/a>A New York appellate court has ruled that a union bus driver accused of sexually harassing a dispatcher will not be reinstated, vacating a New York trial court decision confirming an arbitrator’s award to reinstate the union driver.
In its decision, the court determined that “reinstating a sexual harassment offender runs counter to the strong public policy against sexual harassment in the workplace.”
The decision is remarkable in that courts rarely disturb and arbitration ruling.
The Manhattan and Bronx Surface Transit Operating Authority (Transit Authority) employed Tony Aiken as a bus operator. He also worked as a union official for the Transport Workers Union of America, Local 100 (the Union) which represents employees of the Transit Authority. The work Aiken did as a union official was done on Transit Authority-paid release time.
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A female bus dispatcher filed a complaint with the Transit Authority’s office of equal employment opportunity against Aiken for sexual harassment. The dispatcher, who was Aiken’s supervisor, alleged that he “made sexual remarks, undermined her supervisory authority and retaliated against her when she complained,” according to the New York Law Journal.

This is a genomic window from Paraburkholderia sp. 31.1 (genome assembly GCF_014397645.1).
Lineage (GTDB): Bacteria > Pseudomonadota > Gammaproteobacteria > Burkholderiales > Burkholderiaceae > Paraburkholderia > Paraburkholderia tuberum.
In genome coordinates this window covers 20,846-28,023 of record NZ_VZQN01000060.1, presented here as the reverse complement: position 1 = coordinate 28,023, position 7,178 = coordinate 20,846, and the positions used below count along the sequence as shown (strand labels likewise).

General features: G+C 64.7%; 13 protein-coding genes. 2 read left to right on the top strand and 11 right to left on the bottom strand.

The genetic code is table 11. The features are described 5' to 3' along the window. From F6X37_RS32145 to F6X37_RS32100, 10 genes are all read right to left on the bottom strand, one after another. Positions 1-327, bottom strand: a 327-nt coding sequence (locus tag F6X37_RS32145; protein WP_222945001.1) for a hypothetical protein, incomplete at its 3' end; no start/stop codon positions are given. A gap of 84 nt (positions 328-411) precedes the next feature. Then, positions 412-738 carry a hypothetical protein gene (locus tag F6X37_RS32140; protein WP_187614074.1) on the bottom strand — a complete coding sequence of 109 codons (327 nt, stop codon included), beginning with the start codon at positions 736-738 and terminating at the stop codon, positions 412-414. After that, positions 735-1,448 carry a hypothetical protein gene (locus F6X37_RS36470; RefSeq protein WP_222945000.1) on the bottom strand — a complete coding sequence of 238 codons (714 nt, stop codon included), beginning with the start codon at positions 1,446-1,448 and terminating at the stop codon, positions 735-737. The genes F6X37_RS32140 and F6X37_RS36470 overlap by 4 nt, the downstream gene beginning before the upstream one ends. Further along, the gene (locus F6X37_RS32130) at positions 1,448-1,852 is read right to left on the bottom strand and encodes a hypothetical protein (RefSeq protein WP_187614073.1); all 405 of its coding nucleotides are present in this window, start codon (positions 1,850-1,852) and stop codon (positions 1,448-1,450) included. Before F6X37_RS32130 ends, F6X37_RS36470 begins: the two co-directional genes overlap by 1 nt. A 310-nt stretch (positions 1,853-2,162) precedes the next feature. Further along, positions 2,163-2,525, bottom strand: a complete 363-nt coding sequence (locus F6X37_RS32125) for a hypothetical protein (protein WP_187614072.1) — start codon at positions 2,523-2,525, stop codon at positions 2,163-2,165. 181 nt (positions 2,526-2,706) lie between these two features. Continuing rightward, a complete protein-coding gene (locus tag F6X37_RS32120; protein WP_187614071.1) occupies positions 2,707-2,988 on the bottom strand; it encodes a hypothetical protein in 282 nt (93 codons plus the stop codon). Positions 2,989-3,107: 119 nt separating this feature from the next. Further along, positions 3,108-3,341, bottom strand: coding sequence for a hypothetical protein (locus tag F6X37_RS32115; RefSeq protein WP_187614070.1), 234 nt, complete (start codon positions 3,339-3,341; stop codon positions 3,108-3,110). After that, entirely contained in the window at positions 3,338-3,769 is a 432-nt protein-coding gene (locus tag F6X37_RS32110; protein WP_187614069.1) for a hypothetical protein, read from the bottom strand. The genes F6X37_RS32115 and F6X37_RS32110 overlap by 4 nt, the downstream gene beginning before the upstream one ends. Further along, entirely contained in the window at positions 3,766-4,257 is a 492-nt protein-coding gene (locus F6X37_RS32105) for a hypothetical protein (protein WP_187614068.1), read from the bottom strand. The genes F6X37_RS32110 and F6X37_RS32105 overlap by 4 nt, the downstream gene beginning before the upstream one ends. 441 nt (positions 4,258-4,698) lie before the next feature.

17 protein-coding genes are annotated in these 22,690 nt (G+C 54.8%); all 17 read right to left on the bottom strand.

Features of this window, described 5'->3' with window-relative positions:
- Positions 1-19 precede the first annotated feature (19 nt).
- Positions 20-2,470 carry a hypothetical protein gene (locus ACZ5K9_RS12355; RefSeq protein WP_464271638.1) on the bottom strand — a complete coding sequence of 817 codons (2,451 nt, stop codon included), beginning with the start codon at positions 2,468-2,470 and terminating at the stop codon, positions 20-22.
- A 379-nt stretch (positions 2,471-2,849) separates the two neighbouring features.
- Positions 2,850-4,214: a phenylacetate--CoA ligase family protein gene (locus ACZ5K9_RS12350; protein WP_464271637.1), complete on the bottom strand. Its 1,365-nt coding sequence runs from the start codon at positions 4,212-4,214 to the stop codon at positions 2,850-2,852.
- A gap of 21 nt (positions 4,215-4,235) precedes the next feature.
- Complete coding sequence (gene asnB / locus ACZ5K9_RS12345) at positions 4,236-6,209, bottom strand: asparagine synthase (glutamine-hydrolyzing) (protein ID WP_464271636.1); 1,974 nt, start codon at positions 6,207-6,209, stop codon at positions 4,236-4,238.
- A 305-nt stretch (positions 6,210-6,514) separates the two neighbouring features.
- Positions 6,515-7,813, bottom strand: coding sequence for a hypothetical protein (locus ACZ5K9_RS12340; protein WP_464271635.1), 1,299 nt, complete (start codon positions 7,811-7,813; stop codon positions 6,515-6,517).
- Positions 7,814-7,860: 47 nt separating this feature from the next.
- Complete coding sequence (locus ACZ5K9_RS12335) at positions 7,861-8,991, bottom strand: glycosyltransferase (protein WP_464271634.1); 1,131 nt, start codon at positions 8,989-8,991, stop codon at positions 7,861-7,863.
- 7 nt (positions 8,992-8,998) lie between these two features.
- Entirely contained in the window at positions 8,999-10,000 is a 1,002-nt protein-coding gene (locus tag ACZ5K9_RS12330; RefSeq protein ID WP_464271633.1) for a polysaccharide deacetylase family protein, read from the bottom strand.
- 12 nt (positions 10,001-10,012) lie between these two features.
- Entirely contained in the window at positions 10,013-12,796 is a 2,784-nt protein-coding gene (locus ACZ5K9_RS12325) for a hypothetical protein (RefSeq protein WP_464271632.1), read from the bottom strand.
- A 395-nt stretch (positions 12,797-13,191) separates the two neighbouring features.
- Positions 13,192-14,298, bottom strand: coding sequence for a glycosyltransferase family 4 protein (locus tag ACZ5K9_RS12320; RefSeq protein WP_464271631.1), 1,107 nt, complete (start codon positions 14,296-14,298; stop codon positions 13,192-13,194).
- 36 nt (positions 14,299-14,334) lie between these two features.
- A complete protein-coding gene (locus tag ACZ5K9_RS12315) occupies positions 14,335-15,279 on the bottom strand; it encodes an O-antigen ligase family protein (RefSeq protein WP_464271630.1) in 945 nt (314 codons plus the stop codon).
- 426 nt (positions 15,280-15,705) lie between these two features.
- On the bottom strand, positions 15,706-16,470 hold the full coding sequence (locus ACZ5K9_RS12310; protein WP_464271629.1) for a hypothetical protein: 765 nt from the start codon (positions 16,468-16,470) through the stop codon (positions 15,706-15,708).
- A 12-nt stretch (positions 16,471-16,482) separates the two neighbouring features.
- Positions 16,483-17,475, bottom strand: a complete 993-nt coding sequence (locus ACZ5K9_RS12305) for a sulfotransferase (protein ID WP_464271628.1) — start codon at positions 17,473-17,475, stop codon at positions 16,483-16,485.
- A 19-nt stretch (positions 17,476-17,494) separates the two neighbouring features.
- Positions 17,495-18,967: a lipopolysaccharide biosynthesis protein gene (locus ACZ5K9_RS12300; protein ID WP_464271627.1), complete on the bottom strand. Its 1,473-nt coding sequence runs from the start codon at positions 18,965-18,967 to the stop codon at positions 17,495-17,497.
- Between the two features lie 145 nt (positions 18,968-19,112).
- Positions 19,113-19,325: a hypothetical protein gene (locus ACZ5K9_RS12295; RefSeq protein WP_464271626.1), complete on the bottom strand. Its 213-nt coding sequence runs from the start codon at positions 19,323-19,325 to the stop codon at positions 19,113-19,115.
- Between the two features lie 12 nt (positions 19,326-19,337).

Aiken was placed on union-paid release time while an investigation occurred.
The Transit authority filed disciplinary charges against Aiken for the alleged sexual harassment and terminated him.
The Union filed a grievance, asserting that a safe-haven was created protecting Aiken from discipline from the Transit authority while he was placed on union-paid release time. Following the terms of the Union and Transit Authority collective bargaining agreement (CBA) the matter went to final and binding arbitration.
The arbitrator found that the Transit authority violated the CBA by seeking to discipline Aiken while he was on approved Union-paid release time. The Union then sought and obtained an order from the state's trial court enforcing the arbitration award that reinstated Aiken.
The appeals court found that the arbitrator’s reinstatement of Aiken undermined the Transit Authority’s “ability to discipline employees such as Aiken in order to both punish the offender and to deter other employees from engaging in such behavior.”
The court reasoned that if the order forced the Transit Authority to honor the arbitration award, it would violate Title VII of the Civil Rights act and New York Human Rights Laws prohibiting sexual harassment in the workplace.
The court stated that if left standing, the arbitration award would have sent the message “that certain employees at the Transit Authority, mainly those who also performed union-related activities, may be free to create a sexually-charged atmosphere…because complaints against them will be impeded by CBA protections.”
The case is In re Phillips v. Manhattan and Bronx Surface Transit Operating Authority, Case number 652740/13 in the New York State Supreme Court, Appellate Division, First Judicial Department.